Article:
In this seventh post in my learn to crochet series, we’re going to learn how to single crochet! We’ve already learned:
- Crochet Terms and Abbreviations (a free printable chart)
- Basic Supplies Needed to Crochet
- How to Hold a Crochet Hook
- How to Make a Slip Knot
- How to Hold Crochet Yarn
- How to Crochet a Chain
Materials Used in this Tutorial
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Before we begin, you’ll want to make sure you have the following supplies on hand so you can follow along with this crochet tutorial:
- Yarn – Any yarn will do, but I’ve found the easiest to work with, especially for beginners, is worsted weight yarns like Wool-Ease. You may also want to choose a light color as it is harder to see your stitches with dark yarns. At least for learning, you’ll want to choose a light colored yarn.
- Crochet Hook – If you’re just starting out, it may be easier for you to learn to crochet using a larger hook. I recommend learning with a size H (5.0mm) crochet hook, like this ergonomic hook from Clover. This hook is large enough that you can see the individual stitches.
- Scissors – You’ll find that having a small pair of scissors on hand will be an essential tool as you begin to work on crochet projects. I usually just have a little 5″ pair of these Fiskars scissors on hand, but any small pair will work just fine!
As we learned last week, crochet usually begins with a series of chain stitches called a beginning or foundation chain. When you read a crochet pattern or instructions, the term “single crochet” is usually abbreviated “sc”. For example:
Row 1 (right side): Sc in 2nd ch from hook, *skip next 3 ch, sc in next ch; repeat from * 5 times, skip next 3 ch, sc in last ch, turn.
In the above example, this project begins with a chain of 30. So, you would start this project out with a slip knot on your crochet hook, followed by 30 chain stitches. You’ll also notice that single crochet is listed as “sc”. Row 1 starts out with a sc in the 2nd ch (chain) from the hook. The instructions contained between the two asterisks (*) are repeated 5 times. This will make more sense as we move along in our learn to crochet series.
Single crocheting is super easy.
The important thing in crocheting is learning to create stitches that are consistent in size.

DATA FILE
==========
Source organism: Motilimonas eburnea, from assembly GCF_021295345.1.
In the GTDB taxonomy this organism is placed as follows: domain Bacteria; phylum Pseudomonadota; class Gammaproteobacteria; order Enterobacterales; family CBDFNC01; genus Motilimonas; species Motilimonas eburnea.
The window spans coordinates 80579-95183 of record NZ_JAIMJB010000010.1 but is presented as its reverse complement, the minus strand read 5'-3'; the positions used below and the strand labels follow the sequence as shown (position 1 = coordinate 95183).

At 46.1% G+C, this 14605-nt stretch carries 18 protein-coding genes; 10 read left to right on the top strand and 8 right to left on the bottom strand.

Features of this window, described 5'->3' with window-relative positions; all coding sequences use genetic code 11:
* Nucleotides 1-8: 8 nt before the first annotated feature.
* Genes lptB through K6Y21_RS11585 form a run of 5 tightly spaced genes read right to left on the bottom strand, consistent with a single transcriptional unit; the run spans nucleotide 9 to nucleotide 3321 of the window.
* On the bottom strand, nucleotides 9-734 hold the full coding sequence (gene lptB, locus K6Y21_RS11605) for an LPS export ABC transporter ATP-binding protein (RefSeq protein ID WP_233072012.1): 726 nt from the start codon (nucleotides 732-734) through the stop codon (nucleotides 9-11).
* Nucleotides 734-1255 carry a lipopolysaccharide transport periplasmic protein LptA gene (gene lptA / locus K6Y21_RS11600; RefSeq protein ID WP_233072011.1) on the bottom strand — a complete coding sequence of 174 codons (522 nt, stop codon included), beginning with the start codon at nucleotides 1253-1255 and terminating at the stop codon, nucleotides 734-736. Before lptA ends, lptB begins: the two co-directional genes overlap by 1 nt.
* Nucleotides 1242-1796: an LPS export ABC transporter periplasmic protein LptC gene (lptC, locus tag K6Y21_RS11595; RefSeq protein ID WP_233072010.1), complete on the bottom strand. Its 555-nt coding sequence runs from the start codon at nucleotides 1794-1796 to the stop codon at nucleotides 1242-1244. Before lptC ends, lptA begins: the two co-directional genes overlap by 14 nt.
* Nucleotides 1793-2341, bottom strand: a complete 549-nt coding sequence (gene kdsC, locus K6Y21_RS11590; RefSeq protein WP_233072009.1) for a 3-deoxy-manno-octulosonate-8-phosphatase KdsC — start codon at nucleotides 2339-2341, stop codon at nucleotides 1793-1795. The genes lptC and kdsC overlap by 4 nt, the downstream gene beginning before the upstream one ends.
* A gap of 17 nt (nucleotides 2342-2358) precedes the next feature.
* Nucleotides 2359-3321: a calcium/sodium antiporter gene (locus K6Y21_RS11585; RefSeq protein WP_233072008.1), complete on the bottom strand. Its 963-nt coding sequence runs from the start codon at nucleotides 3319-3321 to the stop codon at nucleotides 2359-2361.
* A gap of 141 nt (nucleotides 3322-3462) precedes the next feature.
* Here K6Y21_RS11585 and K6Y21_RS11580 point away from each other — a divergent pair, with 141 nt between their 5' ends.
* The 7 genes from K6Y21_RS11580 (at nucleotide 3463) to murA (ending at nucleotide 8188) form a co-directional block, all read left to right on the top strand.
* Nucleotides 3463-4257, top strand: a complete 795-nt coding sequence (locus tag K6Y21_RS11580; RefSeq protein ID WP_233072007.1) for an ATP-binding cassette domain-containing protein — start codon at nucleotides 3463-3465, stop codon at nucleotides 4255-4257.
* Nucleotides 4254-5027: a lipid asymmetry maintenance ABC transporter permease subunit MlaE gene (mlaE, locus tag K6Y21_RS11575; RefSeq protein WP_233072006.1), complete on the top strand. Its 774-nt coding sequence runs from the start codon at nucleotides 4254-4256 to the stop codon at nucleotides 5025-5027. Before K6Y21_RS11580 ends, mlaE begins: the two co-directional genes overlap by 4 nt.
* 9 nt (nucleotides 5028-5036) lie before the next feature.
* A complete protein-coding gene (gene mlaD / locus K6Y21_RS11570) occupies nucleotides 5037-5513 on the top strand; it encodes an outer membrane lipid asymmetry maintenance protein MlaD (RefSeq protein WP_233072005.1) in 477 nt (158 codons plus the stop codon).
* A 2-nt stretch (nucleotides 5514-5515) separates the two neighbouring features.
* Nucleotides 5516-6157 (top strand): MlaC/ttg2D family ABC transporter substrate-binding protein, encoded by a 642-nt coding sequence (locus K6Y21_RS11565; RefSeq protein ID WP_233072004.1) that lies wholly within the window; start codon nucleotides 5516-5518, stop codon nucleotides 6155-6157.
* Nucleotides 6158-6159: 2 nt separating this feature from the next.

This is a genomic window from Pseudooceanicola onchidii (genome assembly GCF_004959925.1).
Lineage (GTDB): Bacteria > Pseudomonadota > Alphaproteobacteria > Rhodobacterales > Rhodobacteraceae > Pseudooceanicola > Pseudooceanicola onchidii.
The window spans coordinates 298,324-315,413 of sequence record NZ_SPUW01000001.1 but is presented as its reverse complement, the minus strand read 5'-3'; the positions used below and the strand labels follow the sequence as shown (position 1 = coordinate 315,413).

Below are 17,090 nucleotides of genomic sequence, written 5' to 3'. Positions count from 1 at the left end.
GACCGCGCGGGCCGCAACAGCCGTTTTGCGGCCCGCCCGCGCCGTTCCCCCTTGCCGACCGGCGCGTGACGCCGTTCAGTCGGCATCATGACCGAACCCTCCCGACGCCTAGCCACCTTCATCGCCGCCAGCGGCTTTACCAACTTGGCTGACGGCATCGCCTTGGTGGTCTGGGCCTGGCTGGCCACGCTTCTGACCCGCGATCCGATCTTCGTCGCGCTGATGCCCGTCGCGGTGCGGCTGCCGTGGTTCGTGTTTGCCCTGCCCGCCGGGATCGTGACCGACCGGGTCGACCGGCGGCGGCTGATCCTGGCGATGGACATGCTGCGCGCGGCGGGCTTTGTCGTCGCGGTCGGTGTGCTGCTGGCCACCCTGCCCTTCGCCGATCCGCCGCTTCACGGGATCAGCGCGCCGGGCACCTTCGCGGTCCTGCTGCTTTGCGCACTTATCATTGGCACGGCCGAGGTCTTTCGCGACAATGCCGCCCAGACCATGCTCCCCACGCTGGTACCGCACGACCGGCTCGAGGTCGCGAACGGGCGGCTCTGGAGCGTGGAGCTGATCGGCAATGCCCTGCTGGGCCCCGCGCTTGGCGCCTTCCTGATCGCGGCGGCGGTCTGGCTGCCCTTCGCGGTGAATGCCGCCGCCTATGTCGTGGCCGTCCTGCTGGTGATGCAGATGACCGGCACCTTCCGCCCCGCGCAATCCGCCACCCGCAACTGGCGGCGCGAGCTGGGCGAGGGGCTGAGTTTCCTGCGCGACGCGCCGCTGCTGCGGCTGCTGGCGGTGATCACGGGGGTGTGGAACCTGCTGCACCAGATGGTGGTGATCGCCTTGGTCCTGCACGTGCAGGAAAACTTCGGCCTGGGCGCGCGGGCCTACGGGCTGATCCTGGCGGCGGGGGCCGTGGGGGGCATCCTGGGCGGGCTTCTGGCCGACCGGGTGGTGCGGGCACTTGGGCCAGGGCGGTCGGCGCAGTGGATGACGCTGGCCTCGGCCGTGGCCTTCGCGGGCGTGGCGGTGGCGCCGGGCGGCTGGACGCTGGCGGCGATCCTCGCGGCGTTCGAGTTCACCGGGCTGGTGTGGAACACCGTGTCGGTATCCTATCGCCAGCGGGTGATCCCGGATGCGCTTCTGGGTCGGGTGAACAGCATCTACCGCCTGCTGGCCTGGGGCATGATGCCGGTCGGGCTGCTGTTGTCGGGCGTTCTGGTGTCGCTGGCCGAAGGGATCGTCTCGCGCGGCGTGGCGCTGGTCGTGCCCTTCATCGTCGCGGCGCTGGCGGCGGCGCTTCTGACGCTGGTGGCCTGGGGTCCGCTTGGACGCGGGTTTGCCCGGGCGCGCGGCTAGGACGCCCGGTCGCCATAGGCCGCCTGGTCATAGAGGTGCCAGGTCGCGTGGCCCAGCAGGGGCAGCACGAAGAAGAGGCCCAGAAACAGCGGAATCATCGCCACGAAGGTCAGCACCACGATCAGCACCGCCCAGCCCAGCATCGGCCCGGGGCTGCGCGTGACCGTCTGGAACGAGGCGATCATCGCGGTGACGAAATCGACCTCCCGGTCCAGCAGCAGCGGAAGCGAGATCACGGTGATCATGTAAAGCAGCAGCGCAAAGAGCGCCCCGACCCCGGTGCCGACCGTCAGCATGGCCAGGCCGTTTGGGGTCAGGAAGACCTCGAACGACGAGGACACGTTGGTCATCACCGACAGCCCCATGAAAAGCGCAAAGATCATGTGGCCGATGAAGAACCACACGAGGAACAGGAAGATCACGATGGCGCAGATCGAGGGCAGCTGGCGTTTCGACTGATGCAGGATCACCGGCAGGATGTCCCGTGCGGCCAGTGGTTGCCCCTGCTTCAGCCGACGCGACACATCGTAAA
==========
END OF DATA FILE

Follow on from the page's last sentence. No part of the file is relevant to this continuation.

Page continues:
The best way to accomplish this is practice, practice, practice! You may get tired of hearing me say this, but I promise you, the more comfortable you are with the basic stitches, the easier it will be for you to transition to more difficult stitches and projects.
How to Single Crochet:
For the purpose of this tutorial, I’m going to assume you’ve already made a slip knot and crocheted a number of chains.
- Insert hook into next stitch.
- Wrap the yarn around your hook (this is called “yarn over” and abbreviated “yo”).
- Pull yarn through stitch loop. You will now have two loops on your crochet hook.
- Yarn over.
- Pull yarn through both loops on your hook.
- Single crochet made. Continue with steps 1-5.
That seems pretty easy, right?! Seriously. The best possible way for you to become comfortable with single crocheting is to practice! Just keep practicing it over and over until it feels natural and your stitches are consistent in size.
Here’s a little video that will help to demonstrate these steps:
If you found this video helpful, you might want to subscribe to my YouTube channel. I actually make videos available there before I share them here on the blog, so you’ll be the first to know and a step ahead!
We are really making progress in this learn to crochet journey. You’ve, hopefully, already armed yourself with your crochet terms printable cheat sheet, have your basic crochet supplies purchased, have learned how to hold a crochet hook, how to hold crochet yarn and how to make a slip knot. Plus, you’ve now learned how to crochet a chain and how to single crochet. See, I told you that you’d be crocheting up a storm in no time!
By this point, you’re probably wondering what’s next, right? In the next lesson I’m going to teach you how to double crochet. I think I’ll even scour Pinterest for some easy crochet patters that use single and double crochet stitches so you can begin your first project. I want your experience learning how to crochet to be as easy and rewarding as possible. Let’s get this started out on the right foot, shall we?!
By the way, if you have questions, feel free to leave them in the comments below. I’ll be glad to try to answer and assist you in your crochet journey!